Everything about Bell’s Palsy

November 08, 2018


Everything about Bell’s Palsy
What is Bell's Palsy and facial paralysis
Symptoms of Bell's Palsy on patient
Unilateral facial paralysis may be a condition called Bell's Palsy
Facial paralysis - Bell's Palsy - before and after photo
Bell's Palsy facial paralysis
Bell's Palsy patient

It is easy to take for granted things the human body does on autopilot. Most people do not have to worry about how their facial muscles work. They can easily enjoy a meal, drink with friends, speak to co-workers, and smile at passersby. But for patients with Bell’s palsy, any physical movement of the face can be challenging, or even impossible. The result can be frustrating, embarrassing, and even detrimental to oral health. 

 

What is Bell’s Palsy?


In the United States, Bell’s palsy is the leading cause of facial paralysis. The condition was discovered by Scottish anatomist and neurologist Sir Charles Bell and it refers to facial weakness or paralysis on one side of the face (unilateral paralysis). That said, Bell’s palsy and facial paralysis are not interchangeable terms. Facial paralysis occurs for a number of reasons including trauma, tumors, and salivary gland inflammation. Recent studies indicate that Bell’s palsy occurs if a viral infection, most commonly herpes simplex, herpes zoster, chickenpox, mumps, or bacterial infection such as Lyme disease or tuberculosis, causes inflammation of the facial nerve specifically located behind the temporal bone. The nerve becomes swollen and rapidly shuts down, resulting in immediate facial paralysis on one side.

The condition more commonly affects people aged 15 to 60, those with diabetes or upper respiratory disease, and women during pregnancy, especially in the third trimester or one week after giving birth. Patients who experience such sudden facial paralysis need to go to the emergency room immediately and get tested for the root cause. Bell’s palsy and facial paralysis are rare, complex conditions. Patients will need to consult with an ear, nose, and throat specialist or facial nerve specialist in the first few weeks of paralysis so they can receive necessary tests and make sure there is no cause other than the Bell’s palsy.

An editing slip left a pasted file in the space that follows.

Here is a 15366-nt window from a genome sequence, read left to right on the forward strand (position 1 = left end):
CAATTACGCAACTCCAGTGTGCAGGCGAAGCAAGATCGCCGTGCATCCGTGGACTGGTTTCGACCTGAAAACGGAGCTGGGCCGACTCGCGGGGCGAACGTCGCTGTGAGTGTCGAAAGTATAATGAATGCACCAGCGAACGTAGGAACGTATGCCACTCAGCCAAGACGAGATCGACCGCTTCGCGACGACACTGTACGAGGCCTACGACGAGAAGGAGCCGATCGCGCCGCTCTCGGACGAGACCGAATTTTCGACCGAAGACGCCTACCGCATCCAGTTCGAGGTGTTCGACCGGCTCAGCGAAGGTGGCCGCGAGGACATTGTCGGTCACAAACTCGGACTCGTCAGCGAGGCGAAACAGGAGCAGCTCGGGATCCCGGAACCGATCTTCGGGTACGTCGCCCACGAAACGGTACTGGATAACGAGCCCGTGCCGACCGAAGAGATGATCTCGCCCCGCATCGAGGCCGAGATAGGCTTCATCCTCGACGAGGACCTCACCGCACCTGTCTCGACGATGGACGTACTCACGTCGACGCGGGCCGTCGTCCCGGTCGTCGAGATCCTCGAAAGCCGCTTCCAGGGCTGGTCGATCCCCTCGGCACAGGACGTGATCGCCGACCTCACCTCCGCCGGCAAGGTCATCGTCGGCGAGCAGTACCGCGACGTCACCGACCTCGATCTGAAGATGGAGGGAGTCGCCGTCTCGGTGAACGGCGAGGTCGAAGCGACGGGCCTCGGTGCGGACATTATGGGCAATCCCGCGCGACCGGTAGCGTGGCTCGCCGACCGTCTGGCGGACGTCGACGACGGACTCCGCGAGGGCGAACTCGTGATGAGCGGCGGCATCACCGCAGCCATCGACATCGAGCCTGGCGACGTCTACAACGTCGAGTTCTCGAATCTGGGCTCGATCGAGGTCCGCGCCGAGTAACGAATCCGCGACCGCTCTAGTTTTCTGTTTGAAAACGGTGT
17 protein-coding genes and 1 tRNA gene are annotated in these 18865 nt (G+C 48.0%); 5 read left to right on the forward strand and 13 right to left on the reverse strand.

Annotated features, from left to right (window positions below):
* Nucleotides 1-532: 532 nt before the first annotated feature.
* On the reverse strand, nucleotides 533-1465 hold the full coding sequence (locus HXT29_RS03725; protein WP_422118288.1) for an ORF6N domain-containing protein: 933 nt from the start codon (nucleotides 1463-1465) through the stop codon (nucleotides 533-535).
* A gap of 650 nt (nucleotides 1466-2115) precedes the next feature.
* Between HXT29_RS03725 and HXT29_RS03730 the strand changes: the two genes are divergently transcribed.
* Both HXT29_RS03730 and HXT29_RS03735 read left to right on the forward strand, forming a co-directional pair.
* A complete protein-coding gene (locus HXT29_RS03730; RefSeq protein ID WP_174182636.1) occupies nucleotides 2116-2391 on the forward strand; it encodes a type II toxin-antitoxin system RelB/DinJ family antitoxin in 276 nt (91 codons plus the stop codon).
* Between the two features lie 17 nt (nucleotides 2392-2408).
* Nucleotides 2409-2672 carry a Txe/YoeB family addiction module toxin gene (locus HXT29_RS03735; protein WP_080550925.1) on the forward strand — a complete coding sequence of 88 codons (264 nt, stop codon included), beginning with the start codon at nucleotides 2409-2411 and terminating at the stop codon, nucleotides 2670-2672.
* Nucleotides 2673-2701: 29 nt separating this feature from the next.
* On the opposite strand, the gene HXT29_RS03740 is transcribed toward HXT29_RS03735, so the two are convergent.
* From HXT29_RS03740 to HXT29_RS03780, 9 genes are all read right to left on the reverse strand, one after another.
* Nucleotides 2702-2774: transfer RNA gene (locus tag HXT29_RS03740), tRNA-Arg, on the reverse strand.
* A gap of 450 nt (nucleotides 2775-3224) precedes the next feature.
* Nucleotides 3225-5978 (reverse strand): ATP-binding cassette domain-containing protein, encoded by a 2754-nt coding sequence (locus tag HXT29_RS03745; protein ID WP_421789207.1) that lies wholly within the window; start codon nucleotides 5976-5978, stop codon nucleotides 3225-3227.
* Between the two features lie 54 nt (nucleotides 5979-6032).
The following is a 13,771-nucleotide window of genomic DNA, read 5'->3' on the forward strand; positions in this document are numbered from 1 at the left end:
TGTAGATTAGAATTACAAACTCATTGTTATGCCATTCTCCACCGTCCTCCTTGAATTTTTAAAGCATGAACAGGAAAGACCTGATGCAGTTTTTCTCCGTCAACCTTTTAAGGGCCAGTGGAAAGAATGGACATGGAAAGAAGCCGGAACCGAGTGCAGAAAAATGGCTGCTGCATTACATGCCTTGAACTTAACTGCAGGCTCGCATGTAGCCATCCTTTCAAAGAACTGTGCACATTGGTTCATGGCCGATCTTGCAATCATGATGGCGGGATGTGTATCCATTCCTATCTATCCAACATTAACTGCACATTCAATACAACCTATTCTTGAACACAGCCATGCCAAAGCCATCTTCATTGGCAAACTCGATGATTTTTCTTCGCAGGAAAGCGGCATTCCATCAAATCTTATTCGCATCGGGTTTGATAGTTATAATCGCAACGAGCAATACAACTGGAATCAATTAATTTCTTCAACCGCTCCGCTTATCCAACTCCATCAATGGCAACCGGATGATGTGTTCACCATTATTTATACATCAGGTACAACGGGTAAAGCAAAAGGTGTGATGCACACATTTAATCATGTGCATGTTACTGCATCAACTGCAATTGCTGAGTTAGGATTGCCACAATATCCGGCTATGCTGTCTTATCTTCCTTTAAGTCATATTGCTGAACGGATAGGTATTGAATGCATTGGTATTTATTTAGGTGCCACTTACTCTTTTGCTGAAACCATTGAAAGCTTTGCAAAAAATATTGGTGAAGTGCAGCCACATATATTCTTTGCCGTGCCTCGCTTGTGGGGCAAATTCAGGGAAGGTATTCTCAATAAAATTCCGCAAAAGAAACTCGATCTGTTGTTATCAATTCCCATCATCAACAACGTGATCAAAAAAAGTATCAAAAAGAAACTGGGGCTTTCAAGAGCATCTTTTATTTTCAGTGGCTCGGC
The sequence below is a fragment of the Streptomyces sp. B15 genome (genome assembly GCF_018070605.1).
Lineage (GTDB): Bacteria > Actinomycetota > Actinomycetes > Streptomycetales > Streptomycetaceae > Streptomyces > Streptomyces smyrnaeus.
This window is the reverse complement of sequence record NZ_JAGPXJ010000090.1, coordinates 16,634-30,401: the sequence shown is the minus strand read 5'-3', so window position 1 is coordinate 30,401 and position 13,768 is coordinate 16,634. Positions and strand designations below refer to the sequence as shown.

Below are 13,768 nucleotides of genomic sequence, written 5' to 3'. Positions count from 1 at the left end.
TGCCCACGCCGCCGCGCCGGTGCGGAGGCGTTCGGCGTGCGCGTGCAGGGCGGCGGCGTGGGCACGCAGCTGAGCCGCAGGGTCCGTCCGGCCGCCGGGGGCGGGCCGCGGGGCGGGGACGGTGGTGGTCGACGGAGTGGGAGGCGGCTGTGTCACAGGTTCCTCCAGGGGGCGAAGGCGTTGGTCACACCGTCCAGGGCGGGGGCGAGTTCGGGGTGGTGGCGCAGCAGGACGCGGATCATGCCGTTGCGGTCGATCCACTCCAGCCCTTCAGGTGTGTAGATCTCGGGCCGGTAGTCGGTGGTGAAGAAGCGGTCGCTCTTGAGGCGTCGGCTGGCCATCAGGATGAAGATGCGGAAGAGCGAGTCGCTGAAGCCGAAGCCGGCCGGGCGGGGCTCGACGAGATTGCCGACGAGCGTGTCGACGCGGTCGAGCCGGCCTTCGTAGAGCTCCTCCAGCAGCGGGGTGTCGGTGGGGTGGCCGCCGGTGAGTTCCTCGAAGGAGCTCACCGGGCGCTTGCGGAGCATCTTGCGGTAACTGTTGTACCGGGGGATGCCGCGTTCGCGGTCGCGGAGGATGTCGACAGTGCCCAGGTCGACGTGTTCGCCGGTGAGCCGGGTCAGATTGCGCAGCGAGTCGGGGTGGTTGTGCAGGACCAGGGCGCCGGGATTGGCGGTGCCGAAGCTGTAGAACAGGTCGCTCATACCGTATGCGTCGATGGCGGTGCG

Common side effects for patients with Bell’s Palsy


Aside from the apparent paralysis and lack of feeling, Bell’s palsy changes the way people smile, speak, eat, and drink. Individuals with Bell’s palsy tend to chew all of their food on the unaffected side of their mouth. It is common sense, but the practice can result in jaw pain and temporomandibular joint dysfunction, or other disorders. Patients with Bell’s palsy are also more prone to biting their cheeks, inner gums, and other soft tissues of the mouth without even noticing. This can lead to swelling, infection, or ulcerations.

 

It is also common for small pieces of food to get stuck between teeth, gums, and cheeks. Most people have some sensation and can feel the food. They use their tongue or other means to dislodge it. Patients with oral numbness from Bell’s palsy may not notice the food particles. If they remain lodged in the mouth for an extended period of time it can cause  a major infection and tooth decay.

 

Another common side effect of Bell’s palsy is dry mouth or xerostomia. When the facial nerve is damaged the salivary glands on that side of the mouth produce less saliva. And saliva is crucial for the health of the mouth. It helps prevent cursory conditions like dry lips, rough tongue, and bad breath. Saliva helps prepare food for swallowing and contains enzymes important for digestion. Perhaps most importantly saliva protects teeth from infection, plaque, and decay. If the body cannot produce enough saliva patients often experience problems in these areas.

 

Dental and oral hygiene for patients with Bell’s Palsy


There are several important considerations patients and dentists should keep in mind when dealing with Bell’s palsy. Educating patients about the impact of this kind of facial paralysis on oral health is of utmost importance. These patients often require vigilant at home oral hygiene, more frequent dental exams, and perhaps periodontal treatments or appliances. In approximately 85% of cases, Bell’s palsy symptoms disappear on their own within three months. The patient regains full facial feeling and movement. But if paralysis lingers longer than eight months patients might also need neuromuscular retraining and facial reanimation treatment.
 

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